In lieu of an abstract, here is a brief excerpt of the content:

xi preface I’ve always had a hard time figuring out the purpose of a preface. If it’s important stuff, why isn’t it just chapter 1? Well, here’s where I ended up on the topic and why you are now reading a preface. It is not about the content itself; it is more about the author’s intent and frame of mind. Ironically, it is written last and, although a bit self-indulgent, gives me a chance to reflect on the whole process. The first thing I’d like to make clear before you read this is that I do not claim that everything in here has sprung like Athena from my head. There are some old ideas in here. In some cases, they are brilliant and radical ideas that have either become lost or so widely adopted that we have forgotten they were once radical. There are also some current ideas culled from dedicated practitioners from around the globe. It may not seem like a large chunk of text is an interactive process (it is not—as I hammer on over and over again— it is an artifact), but the thinking behind the Atlas was very interactive. From the initial forums set up to comment on the first drafts of a white paper in 2006, to the hours of sometimes heated debate in an office, an airport, a conference center, or over good food in good cities, the Atlas may be my words, but it is the thoughts and experiences of hundreds. This leads me to a personal note. The writing of the Atlas and the years of work that it took to develop these ideas have renewed my faith in librarianship. It is easy, in the daily grind, to see the worst of our profession. Often I am invited in to help fix outdated practices and ideas. It seems like conferences are just as much an opportunity to bemoan what is not happening as to learn about what is possible. What I have come to understand is that the complaints about the recalcitrant old school librarians that don’t “get it” have, in fact, increased because there are more folks who do “get it” to complain. It’s like that scene in the West Wing when a liberal staffer is complaining about the National Rifle Association (NRA) and a conservative Republican points out that if everyone who wanted to ban assault rifles simply joined the NRA, they could vote the organization out of xii P r e f a c e existence. In other words, if people like me would simply stop yelling about the laggards and look around the room at everyone else who is complaining, we might realize that there are fewer and fewer folks left to complain about. One last note; a plea really. This book is all about conversations. The Atlas is my latest contribution to that conversation, and it is really an invitation for you to join in. What do you agree with? What do you disagree with? What is offensive or supportive? What did I miss? What should I know? What do we need to change? Let’s talk. ...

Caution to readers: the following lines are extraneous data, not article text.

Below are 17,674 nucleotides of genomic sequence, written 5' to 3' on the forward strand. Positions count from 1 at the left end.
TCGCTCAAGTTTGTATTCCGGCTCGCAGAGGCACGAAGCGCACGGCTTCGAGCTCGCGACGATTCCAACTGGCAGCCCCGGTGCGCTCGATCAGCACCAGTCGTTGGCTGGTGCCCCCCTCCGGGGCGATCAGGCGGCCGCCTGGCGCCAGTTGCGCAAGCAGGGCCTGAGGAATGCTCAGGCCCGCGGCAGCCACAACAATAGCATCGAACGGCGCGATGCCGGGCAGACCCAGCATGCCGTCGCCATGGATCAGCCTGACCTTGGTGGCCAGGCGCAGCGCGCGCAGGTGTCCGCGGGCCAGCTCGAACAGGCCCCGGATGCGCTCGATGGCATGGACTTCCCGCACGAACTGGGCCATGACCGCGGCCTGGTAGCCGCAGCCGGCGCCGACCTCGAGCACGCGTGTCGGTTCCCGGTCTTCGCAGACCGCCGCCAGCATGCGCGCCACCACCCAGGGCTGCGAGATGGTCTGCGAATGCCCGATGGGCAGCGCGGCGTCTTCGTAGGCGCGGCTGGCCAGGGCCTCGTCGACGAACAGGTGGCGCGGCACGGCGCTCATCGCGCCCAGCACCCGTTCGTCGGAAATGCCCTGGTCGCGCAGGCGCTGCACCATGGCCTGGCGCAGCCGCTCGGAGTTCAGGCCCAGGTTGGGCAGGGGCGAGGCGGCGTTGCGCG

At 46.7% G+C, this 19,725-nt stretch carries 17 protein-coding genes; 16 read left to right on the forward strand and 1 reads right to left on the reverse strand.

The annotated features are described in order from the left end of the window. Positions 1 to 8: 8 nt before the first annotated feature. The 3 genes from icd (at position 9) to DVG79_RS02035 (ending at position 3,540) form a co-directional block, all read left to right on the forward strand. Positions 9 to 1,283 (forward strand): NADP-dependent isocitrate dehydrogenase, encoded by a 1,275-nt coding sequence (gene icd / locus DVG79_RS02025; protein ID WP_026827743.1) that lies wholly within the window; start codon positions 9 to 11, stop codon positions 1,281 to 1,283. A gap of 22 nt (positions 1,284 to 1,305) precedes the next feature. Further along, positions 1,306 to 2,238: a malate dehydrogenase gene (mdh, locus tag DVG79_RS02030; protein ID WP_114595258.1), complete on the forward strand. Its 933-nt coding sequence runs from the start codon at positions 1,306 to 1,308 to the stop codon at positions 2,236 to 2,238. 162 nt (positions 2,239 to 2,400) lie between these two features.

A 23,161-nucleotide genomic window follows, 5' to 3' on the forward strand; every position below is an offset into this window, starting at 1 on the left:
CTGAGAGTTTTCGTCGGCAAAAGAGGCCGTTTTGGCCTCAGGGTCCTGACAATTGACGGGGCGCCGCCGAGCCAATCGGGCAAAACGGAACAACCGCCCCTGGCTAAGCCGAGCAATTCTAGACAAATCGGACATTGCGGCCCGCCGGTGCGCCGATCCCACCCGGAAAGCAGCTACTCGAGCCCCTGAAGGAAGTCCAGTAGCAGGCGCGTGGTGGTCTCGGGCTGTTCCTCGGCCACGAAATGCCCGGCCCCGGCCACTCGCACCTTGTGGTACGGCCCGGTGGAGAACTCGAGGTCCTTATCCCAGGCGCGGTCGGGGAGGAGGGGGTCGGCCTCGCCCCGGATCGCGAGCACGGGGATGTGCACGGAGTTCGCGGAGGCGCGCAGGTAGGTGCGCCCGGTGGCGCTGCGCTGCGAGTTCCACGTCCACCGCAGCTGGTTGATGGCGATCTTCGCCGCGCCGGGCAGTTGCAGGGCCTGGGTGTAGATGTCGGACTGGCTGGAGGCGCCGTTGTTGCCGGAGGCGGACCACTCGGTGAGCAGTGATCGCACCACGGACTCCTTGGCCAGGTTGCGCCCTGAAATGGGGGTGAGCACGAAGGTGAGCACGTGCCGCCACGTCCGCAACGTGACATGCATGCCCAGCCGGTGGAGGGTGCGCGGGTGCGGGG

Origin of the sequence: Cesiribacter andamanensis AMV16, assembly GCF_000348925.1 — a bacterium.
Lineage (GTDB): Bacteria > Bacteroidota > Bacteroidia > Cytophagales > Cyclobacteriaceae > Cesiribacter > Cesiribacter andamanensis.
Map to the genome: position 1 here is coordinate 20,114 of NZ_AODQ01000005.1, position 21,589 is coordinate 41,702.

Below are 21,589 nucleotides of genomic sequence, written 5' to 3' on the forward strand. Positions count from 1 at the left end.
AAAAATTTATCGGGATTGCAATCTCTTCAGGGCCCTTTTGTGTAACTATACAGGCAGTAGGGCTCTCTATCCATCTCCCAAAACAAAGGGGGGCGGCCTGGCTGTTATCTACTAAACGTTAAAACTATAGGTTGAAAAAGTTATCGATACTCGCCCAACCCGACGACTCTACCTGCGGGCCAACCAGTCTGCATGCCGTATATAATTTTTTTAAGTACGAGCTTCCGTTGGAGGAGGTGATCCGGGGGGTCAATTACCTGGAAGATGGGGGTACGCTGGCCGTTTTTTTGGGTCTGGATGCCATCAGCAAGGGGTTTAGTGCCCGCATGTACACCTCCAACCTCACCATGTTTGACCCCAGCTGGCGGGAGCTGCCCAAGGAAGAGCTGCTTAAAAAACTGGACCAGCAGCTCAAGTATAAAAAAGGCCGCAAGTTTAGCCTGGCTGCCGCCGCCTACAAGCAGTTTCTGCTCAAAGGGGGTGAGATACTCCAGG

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MARC Record
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